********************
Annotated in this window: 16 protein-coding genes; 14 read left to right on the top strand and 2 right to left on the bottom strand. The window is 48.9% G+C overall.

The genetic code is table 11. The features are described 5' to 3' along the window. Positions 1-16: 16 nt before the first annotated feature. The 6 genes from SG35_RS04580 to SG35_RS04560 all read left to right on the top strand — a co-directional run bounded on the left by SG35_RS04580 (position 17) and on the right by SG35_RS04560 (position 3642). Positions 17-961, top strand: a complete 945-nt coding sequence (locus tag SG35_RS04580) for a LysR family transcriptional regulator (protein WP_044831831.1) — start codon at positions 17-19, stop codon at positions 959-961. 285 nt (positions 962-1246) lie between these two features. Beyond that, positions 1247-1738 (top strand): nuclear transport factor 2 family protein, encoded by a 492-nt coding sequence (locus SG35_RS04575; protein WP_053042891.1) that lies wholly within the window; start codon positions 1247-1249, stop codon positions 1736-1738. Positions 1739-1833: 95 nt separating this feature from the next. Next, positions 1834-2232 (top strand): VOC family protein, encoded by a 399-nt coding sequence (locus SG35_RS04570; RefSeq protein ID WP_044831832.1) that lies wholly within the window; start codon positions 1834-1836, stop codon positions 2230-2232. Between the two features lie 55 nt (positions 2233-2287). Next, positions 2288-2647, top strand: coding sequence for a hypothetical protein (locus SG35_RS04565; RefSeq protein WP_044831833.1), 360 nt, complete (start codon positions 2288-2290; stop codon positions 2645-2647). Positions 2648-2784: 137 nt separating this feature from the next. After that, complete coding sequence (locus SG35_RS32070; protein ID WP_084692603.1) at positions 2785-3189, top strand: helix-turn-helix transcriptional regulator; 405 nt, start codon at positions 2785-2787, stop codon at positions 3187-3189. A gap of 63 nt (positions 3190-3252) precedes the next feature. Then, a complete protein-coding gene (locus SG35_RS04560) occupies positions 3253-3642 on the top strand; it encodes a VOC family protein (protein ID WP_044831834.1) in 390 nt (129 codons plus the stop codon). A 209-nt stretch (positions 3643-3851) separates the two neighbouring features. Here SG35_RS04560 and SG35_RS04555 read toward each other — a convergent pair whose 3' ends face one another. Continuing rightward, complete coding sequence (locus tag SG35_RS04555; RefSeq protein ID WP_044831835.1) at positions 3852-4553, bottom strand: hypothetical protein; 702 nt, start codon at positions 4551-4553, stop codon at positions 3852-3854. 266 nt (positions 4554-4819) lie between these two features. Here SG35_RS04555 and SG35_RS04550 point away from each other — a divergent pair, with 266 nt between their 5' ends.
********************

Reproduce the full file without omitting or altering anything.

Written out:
Annotated in this window: 16 protein-coding genes; 14 read left to right on the top strand and 2 right to left on the bottom strand. The window is 48.9% G+C overall.

The genetic code is table 11. The features are described 5' to 3' along the window. Positions 1-16: 16 nt before the first annotated feature. The 6 genes from SG35_RS04580 to SG35_RS04560 all read left to right on the top strand — a co-directional run bounded on the left by SG35_RS04580 (position 17) and on the right by SG35_RS04560 (position 3642). Positions 17-961, top strand: a complete 945-nt coding sequence (locus tag SG35_RS04580) for a LysR family transcriptional regulator (protein WP_044831831.1) — start codon at positions 17-19, stop codon at positions 959-961. 285 nt (positions 962-1246) lie between these two features. Beyond that, positions 1247-1738 (top strand): nuclear transport factor 2 family protein, encoded by a 492-nt coding sequence (locus SG35_RS04575; protein WP_053042891.1) that lies wholly within the window; start codon positions 1247-1249, stop codon positions 1736-1738. Positions 1739-1833: 95 nt separating this feature from the next. Next, positions 1834-2232 (top strand): VOC family protein, encoded by a 399-nt coding sequence (locus SG35_RS04570; RefSeq protein ID WP_044831832.1) that lies wholly within the window; start codon positions 1834-1836, stop codon positions 2230-2232. Between the two features lie 55 nt (positions 2233-2287). Next, positions 2288-2647, top strand: coding sequence for a hypothetical protein (locus SG35_RS04565; RefSeq protein WP_044831833.1), 360 nt, complete (start codon positions 2288-2290; stop codon positions 2645-2647). Positions 2648-2784: 137 nt separating this feature from the next. After that, complete coding sequence (locus SG35_RS32070; protein ID WP_084692603.1) at positions 2785-3189, top strand: helix-turn-helix transcriptional regulator; 405 nt, start codon at positions 2785-2787, stop codon at positions 3187-3189. A gap of 63 nt (positions 3190-3252) precedes the next feature. Then, a complete protein-coding gene (locus SG35_RS04560) occupies positions 3253-3642 on the top strand; it encodes a VOC family protein (protein ID WP_044831834.1) in 390 nt (129 codons plus the stop codon). A 209-nt stretch (positions 3643-3851) separates the two neighbouring features. Here SG35_RS04560 and SG35_RS04555 read toward each other — a convergent pair whose 3' ends face one another. Continuing rightward, complete coding sequence (locus tag SG35_RS04555; RefSeq protein ID WP_044831835.1) at positions 3852-4553, bottom strand: hypothetical protein; 702 nt, start codon at positions 4551-4553, stop codon at positions 3852-3854. 266 nt (positions 4554-4819) lie between these two features. Here SG35_RS04555 and SG35_RS04550 point away from each other — a divergent pair, with 266 nt between their 5' ends.